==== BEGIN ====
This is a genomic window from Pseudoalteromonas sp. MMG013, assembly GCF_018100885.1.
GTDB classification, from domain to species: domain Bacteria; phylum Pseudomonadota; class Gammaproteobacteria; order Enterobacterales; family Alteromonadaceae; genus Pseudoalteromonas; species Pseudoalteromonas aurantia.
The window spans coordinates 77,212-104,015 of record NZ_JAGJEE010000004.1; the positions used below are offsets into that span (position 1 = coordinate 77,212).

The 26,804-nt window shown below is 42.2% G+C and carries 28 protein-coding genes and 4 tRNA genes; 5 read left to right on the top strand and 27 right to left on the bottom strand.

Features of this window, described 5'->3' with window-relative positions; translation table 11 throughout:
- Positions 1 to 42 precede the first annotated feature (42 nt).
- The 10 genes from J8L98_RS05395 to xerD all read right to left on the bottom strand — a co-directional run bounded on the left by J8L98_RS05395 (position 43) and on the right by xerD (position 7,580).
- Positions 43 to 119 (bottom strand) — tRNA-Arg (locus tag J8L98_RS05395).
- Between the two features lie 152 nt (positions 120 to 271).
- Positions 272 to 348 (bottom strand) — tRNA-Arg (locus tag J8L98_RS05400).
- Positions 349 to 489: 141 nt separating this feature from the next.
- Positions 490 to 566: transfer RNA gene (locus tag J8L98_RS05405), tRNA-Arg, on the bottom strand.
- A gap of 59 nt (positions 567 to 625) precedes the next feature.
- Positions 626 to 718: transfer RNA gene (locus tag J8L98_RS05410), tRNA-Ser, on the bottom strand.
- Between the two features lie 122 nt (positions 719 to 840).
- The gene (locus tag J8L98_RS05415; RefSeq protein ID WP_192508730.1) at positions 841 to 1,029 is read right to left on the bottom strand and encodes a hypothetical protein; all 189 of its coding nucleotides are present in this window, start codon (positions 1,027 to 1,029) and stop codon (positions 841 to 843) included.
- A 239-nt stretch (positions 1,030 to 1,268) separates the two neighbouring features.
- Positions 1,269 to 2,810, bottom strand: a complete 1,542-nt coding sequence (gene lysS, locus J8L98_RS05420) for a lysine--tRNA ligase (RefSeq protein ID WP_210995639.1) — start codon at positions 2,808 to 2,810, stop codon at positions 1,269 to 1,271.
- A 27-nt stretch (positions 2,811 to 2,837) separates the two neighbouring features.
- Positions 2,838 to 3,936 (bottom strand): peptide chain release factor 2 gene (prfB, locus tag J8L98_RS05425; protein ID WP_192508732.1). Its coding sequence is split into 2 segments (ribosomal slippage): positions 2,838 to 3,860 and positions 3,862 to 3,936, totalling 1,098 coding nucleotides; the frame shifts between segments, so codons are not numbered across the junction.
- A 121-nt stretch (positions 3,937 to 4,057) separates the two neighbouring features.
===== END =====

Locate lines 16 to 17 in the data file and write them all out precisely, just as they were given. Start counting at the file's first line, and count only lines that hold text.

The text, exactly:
- The gene (locus tag J8L98_RS05415; RefSeq protein ID WP_192508730.1) at positions 841 to 1,029 is read right to left on the bottom strand and encodes a hypothetical protein; all 189 of its coding nucleotides are present in this window, start codon (positions 1,027 to 1,029) and stop codon (positions 841 to 843) included.
- A 239-nt stretch (positions 1,030 to 1,268) separates the two neighbouring features.